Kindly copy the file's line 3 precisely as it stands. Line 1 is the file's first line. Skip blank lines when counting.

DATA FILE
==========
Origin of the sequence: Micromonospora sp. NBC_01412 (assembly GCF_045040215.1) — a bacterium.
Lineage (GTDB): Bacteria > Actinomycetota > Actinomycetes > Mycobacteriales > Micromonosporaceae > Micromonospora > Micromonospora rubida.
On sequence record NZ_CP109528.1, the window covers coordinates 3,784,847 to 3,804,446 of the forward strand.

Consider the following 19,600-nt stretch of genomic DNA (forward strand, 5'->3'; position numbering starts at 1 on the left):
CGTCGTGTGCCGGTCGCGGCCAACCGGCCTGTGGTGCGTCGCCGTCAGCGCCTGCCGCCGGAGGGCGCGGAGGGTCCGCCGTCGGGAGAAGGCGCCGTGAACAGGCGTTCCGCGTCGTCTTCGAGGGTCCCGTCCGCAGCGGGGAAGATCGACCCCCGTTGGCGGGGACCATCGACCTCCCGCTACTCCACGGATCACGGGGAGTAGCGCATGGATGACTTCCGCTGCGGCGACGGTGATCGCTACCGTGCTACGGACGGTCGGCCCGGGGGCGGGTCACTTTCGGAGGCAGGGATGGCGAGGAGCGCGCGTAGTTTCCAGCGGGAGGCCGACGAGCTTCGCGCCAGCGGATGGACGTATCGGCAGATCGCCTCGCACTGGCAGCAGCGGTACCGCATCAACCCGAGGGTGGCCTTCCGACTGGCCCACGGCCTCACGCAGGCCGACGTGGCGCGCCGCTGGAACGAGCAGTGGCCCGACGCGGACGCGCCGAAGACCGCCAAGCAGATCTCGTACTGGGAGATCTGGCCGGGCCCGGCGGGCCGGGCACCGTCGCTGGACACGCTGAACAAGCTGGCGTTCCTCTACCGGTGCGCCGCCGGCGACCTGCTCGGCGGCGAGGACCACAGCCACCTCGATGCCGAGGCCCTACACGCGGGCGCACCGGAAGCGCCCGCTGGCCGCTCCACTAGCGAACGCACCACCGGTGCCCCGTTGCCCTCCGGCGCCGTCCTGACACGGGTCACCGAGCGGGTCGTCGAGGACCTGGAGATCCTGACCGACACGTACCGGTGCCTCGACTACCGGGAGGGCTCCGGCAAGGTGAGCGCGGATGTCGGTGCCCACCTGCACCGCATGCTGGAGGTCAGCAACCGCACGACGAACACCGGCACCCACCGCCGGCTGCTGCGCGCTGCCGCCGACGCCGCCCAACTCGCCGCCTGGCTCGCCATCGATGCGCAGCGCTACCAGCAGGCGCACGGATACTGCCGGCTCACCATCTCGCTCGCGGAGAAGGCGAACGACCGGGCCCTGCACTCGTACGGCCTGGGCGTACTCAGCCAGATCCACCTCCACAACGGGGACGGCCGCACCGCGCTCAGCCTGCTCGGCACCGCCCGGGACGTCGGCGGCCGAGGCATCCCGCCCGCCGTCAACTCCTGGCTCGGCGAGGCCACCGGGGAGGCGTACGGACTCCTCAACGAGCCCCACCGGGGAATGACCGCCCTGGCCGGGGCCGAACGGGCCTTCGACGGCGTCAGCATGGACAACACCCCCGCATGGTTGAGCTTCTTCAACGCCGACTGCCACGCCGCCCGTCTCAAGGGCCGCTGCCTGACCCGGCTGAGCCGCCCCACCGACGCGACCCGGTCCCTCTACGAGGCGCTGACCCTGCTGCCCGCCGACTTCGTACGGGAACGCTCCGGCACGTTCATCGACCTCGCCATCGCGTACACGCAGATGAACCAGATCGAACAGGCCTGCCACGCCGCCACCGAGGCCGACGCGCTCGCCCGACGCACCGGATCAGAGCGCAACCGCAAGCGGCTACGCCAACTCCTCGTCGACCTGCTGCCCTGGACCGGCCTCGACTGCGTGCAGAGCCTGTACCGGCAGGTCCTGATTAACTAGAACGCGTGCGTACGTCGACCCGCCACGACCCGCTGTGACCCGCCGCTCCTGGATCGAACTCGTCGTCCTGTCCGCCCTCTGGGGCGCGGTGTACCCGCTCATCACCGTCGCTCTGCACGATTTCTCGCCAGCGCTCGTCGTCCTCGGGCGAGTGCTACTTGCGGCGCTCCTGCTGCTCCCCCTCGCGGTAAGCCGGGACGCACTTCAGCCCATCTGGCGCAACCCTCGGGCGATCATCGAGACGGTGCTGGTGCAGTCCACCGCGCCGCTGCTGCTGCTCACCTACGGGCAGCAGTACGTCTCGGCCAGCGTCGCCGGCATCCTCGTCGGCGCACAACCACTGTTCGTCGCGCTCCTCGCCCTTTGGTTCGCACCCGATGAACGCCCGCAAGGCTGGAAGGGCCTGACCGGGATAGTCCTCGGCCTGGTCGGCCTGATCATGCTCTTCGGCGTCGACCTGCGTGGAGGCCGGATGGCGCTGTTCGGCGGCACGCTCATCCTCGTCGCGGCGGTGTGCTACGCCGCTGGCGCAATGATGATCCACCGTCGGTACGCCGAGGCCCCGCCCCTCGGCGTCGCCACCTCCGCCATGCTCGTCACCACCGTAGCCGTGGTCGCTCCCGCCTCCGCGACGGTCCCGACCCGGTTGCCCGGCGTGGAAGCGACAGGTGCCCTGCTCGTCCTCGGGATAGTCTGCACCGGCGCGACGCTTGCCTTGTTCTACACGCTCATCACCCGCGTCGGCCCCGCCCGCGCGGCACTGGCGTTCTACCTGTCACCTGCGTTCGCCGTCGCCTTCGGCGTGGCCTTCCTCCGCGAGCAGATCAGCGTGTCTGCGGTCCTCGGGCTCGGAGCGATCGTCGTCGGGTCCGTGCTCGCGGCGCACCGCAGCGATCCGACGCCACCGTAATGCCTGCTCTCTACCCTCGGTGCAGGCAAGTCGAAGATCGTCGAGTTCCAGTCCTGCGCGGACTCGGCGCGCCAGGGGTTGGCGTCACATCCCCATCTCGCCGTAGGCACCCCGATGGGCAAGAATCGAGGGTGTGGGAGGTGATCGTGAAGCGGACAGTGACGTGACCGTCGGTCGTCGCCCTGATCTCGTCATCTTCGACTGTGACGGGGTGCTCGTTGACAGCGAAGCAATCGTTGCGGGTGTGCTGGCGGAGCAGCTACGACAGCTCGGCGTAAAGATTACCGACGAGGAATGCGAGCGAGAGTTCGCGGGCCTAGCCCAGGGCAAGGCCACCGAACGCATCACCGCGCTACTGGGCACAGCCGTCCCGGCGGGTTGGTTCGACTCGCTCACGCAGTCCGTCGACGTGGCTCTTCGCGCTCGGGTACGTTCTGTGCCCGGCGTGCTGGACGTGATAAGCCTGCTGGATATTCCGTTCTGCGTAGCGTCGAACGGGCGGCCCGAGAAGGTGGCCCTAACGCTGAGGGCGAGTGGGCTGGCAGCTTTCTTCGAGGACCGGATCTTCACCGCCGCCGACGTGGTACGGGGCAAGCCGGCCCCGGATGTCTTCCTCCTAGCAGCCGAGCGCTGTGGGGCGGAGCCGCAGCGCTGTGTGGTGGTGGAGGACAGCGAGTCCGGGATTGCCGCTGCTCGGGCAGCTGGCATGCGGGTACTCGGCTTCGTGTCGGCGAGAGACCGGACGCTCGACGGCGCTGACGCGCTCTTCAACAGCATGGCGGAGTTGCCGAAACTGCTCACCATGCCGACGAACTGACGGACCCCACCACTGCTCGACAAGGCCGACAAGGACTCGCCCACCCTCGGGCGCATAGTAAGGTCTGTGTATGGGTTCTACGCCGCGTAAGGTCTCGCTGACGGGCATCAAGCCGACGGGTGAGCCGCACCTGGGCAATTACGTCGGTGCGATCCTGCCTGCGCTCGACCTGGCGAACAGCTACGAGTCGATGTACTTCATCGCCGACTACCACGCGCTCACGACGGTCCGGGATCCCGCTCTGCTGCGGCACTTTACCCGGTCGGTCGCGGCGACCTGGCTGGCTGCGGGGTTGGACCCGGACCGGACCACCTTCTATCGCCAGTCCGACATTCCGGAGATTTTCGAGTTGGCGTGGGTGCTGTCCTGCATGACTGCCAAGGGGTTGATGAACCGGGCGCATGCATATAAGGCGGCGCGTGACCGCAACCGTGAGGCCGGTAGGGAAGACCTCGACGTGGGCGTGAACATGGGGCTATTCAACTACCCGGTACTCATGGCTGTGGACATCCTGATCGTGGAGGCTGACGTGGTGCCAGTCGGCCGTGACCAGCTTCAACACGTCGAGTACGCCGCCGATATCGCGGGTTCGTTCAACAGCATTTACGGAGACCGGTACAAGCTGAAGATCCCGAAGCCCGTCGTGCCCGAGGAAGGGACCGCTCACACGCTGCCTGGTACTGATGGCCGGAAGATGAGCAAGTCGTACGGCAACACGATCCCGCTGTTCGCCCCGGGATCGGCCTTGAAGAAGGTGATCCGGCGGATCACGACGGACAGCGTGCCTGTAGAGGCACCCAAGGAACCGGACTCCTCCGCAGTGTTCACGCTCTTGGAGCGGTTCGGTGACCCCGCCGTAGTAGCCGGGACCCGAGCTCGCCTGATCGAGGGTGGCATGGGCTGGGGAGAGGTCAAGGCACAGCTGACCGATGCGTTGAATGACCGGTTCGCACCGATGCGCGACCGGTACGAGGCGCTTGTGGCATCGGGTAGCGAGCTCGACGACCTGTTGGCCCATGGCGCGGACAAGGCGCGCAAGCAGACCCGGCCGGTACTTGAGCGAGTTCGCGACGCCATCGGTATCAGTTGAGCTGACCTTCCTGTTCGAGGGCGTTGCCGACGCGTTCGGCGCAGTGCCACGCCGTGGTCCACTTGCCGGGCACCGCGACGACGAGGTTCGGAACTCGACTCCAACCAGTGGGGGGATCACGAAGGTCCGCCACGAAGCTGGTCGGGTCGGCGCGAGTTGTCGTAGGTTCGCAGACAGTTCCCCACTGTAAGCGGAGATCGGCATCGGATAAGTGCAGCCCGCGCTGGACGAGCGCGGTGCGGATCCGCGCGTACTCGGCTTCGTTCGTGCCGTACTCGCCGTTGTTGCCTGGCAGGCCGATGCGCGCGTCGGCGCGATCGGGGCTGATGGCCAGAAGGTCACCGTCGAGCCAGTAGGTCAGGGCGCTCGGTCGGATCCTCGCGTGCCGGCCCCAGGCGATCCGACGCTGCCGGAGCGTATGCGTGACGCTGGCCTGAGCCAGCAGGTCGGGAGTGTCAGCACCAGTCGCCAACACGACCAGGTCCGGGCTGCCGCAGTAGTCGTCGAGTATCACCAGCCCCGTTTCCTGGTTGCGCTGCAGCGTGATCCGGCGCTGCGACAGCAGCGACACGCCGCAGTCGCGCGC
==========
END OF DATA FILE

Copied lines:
On sequence record NZ_CP109528.1, the window covers coordinates 3,784,847 to 3,804,446 of the forward strand.